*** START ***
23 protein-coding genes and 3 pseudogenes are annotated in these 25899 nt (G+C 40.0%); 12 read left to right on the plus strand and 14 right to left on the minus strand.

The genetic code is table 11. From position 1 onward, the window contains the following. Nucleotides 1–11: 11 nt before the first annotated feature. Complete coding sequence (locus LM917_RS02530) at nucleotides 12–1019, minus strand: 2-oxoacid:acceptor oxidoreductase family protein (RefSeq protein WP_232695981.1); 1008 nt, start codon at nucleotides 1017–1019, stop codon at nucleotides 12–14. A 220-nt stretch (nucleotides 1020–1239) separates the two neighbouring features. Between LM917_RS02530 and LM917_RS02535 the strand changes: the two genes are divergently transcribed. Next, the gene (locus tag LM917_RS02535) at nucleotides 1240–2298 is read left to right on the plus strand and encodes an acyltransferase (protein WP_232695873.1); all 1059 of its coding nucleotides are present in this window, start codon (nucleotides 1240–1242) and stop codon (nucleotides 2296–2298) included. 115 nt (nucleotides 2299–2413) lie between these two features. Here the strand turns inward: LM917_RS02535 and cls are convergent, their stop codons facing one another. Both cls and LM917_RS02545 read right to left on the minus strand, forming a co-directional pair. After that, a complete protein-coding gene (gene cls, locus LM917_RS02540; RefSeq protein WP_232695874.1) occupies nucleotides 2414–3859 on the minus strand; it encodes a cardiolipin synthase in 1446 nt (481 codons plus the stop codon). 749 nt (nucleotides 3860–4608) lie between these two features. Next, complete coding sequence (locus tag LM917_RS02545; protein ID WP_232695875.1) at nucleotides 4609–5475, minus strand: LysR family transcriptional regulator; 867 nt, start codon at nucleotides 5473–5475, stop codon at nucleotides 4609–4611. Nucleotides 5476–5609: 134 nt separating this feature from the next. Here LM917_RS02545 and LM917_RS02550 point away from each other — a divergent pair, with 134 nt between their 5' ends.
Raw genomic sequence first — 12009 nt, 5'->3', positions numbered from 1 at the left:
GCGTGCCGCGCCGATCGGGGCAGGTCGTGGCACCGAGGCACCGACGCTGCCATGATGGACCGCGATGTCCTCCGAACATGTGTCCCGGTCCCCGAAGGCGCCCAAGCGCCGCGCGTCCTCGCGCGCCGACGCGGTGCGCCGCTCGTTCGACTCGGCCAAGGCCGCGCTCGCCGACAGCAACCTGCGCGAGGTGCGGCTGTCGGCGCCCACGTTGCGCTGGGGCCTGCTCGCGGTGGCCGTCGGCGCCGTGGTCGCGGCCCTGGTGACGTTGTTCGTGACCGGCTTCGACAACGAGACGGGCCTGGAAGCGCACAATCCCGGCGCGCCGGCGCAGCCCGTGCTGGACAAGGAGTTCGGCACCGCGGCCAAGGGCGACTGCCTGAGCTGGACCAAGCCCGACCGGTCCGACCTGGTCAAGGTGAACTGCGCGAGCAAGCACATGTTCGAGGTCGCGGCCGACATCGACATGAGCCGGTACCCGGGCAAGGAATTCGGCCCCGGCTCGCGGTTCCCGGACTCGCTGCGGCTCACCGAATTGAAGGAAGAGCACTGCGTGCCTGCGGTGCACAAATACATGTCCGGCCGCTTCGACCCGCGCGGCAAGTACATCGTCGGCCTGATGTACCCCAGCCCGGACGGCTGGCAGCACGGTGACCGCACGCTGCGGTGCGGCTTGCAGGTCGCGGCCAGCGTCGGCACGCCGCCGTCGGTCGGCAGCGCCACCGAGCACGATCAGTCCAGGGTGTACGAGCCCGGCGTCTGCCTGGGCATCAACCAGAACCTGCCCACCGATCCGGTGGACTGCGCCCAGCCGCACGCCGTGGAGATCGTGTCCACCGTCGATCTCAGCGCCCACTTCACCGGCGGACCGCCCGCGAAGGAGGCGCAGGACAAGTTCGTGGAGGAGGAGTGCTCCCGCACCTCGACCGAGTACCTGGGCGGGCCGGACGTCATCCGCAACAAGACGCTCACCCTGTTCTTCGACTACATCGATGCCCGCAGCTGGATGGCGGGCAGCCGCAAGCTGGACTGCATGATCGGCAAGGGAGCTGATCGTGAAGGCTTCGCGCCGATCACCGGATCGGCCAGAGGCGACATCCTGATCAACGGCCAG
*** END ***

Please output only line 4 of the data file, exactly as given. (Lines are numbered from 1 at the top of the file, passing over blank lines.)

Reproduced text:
GCGTGCCGCGCCGATCGGGGCAGGTCGTGGCACCGAGGCACCGACGCTGCCATGATGGACCGCGATGTCCTCCGAACATGTGTCCCGGTCCCCGAAGGCGCCCAAGCGCCGCGCGTCCTCGCGCGCCGACGCGGTGCGCCGCTCGTTCGACTCGGCCAAGGCCGCGCTCGCCGACAGCAACCTGCGCGAGGTGCGGCTGTCGGCGCCCACGTTGCGCTGGGGCCTGCTCGCGGTGGCCGTCGGCGCCGTGGTCGCGGCCCTGGTGACGTTGTTCGTGACCGGCTTCGACAACGAGACGGGCCTGGAAGCGCACAATCCCGGCGCGCCGGCGCAGCCCGTGCTGGACAAGGAGTTCGGCACCGCGGCCAAGGGCGACTGCCTGAGCTGGACCAAGCCCGACCGGTCCGACCTGGTCAAGGTGAACTGCGCGAGCAAGCACATGTTCGAGGTCGCGGCCGACATCGACATGAGCCGGTACCCGGGCAAGGAATTCGGCCCCGGCTCGCGGTTCCCGGACTCGCTGCGGCTCACCGAATTGAAGGAAGAGCACTGCGTGCCTGCGGTGCACAAATACATGTCCGGCCGCTTCGACCCGCGCGGCAAGTACATCGTCGGCCTGATGTACCCCAGCCCGGACGGCTGGCAGCACGGTGACCGCACGCTGCGGTGCGGCTTGCAGGTCGCGGCCAGCGTCGGCACGCCGCCGTCGGTCGGCAGCGCCACCGAGCACGATCAGTCCAGGGTGTACGAGCCCGGCGTCTGCCTGGGCATCAACCAGAACCTGCCCACCGATCCGGTGGACTGCGCCCAGCCGCACGCCGTGGAGATCGTGTCCACCGTCGATCTCAGCGCCCACTTCACCGGCGGACCGCCCGCGAAGGAGGCGCAGGACAAGTTCGTGGAGGAGGAGTGCTCCCGCACCTCGACCGAGTACCTGGGCGGGCCGGACGTCATCCGCAACAAGACGCTCACCCTGTTCTTCGACTACATCGATGCCCGCAGCTGGATGGCGGGCAGCCGCAAGCTGGACTGCATGATCGGCAAGGGAGCTGATCGTGAAGGCTTCGCGCCGATCACCGGATCGGCCAGAGGCGACATCCTGATCAACGGCCAG